Unlike the French, the Irish apparently were not hung up on genealogy. My father’s fraternal grandmother is recorded only as “Bridget,” born in Ireland, 1818. A note found in family papers states that she and her husband, Maurice, “might be parents of five Lynch boys” who emigrated from Ireland in the 19th century. Of my father’s mother’s parents there is no printed record at all. But the name was Ryan. His father, born in 1840, had come in his 20s, illiterate, from Ballybunnion on the River Shannon. Lured by free food and tobacco, he was taken aboard a train destined for a Union Army camp. He may have been illiterate, but he was prescient enough to jump the train at Utica, New York, where he rented himself out as a farm hand, and in his 40s bought his own farm at Newport. He was bald at an early age and thin as a scarecrow but had magnificent muttonchops, and toward the end of his life he wore a patriarchal white beard falling to his waist.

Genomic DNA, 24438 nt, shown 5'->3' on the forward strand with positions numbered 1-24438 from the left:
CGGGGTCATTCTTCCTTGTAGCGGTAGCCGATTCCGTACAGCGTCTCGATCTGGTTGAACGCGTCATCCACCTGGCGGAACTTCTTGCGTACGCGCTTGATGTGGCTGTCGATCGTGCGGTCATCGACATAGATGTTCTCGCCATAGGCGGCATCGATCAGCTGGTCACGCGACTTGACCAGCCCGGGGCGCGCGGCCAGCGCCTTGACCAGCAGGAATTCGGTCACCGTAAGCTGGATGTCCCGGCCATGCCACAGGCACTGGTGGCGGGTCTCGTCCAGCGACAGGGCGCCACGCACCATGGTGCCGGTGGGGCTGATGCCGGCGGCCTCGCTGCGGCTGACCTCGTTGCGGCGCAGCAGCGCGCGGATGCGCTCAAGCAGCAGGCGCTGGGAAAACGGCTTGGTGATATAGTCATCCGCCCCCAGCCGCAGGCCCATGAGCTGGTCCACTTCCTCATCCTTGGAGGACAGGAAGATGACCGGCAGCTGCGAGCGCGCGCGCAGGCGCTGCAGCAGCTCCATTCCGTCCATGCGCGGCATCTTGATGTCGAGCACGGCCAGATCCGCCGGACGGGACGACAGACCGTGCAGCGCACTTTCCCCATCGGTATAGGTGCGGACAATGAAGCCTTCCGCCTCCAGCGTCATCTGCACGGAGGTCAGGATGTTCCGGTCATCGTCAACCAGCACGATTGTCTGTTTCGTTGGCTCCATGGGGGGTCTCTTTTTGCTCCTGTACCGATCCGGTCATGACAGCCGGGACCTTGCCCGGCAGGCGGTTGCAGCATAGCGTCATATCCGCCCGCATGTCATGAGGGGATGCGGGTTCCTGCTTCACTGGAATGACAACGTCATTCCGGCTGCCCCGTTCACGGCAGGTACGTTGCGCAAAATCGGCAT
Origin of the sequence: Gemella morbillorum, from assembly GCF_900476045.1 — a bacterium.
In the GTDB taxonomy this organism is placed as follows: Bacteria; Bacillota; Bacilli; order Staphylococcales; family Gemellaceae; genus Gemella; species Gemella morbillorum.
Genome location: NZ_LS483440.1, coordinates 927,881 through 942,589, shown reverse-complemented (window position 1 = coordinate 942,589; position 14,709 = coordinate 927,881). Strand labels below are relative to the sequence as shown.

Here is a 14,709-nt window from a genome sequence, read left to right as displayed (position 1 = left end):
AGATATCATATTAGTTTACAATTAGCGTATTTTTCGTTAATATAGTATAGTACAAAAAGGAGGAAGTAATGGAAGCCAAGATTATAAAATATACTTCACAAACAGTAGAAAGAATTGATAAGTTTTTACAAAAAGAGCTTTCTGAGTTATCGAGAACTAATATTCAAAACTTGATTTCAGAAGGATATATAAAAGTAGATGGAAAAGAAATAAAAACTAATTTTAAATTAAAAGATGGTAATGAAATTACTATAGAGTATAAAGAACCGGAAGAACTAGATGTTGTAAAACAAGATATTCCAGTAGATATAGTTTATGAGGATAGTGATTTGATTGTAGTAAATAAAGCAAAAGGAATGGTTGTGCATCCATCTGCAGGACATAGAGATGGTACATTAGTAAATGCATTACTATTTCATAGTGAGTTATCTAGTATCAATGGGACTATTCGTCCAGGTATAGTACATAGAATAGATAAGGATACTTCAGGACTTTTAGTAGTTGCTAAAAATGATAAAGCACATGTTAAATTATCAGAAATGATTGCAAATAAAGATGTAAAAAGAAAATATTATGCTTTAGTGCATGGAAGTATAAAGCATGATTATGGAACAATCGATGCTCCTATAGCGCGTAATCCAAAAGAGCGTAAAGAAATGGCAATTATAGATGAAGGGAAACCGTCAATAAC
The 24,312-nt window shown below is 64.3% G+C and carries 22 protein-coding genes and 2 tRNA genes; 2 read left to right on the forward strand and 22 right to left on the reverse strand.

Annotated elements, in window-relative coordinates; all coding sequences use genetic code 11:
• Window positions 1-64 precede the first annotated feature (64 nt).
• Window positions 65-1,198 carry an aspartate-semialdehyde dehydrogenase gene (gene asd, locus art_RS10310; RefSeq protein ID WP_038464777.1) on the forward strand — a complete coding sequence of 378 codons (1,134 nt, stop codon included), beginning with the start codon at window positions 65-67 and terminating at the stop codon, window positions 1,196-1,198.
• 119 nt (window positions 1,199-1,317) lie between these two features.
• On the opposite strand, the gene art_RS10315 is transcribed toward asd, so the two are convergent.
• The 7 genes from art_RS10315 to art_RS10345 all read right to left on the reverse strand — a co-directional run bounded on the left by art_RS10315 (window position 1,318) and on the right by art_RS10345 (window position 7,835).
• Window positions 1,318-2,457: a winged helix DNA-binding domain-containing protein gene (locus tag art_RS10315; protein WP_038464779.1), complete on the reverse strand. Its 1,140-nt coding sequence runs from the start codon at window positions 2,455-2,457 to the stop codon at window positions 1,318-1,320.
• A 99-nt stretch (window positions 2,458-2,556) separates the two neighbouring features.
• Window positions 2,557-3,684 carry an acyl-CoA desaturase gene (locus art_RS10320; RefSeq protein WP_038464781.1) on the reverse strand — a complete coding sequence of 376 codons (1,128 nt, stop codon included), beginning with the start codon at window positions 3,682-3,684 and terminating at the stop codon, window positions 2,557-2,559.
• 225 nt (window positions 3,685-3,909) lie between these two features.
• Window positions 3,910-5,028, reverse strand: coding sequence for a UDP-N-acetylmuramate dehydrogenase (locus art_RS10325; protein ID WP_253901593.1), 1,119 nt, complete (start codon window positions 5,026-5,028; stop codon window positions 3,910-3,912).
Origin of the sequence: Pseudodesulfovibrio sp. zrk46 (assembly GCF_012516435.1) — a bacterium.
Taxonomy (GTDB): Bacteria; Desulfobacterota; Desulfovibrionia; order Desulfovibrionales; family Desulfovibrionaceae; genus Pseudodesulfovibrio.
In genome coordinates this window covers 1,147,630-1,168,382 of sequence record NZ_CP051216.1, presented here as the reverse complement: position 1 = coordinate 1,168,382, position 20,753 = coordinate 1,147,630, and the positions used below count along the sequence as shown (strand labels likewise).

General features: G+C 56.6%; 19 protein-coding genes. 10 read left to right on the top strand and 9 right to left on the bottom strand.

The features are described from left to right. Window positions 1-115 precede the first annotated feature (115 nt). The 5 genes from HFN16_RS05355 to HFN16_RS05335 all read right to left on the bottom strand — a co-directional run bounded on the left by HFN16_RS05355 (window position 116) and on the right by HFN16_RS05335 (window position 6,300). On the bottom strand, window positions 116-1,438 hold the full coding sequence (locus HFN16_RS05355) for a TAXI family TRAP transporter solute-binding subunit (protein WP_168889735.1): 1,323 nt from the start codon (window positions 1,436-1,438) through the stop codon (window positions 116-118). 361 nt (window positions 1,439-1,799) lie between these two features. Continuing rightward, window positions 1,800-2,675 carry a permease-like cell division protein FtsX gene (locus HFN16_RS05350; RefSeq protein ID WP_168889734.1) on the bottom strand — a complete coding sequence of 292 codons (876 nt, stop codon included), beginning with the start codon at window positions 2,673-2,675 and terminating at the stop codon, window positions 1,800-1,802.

If there was one thing that conjoined these different lives it was the thread of Catholicism. I doubt that the news of Benedict XIII rising to pope in 1724 penetrated to Sandwich or that the death of Pio Nono in 1878 was the talk of Newport, for it was not until the 20th century that local active family piety was put into practice. Monsignor Langlois was a pastor in Sandwich and would cross the Detroit River to visit us. Sister Rosalie was mother superior of a convent in Windsor. A generation apart, my cousin “Bud” was a Dominican priest. My brother Dan was a teaching brother in the Congregation of Holy Cross. But I, for whatever reason, never even served Mass until I was in the Army and attended the Sunday liturgy at a chapel in Tryon, North Carolina, maintained by the monks of Belmont Abbey. I never served Mass again.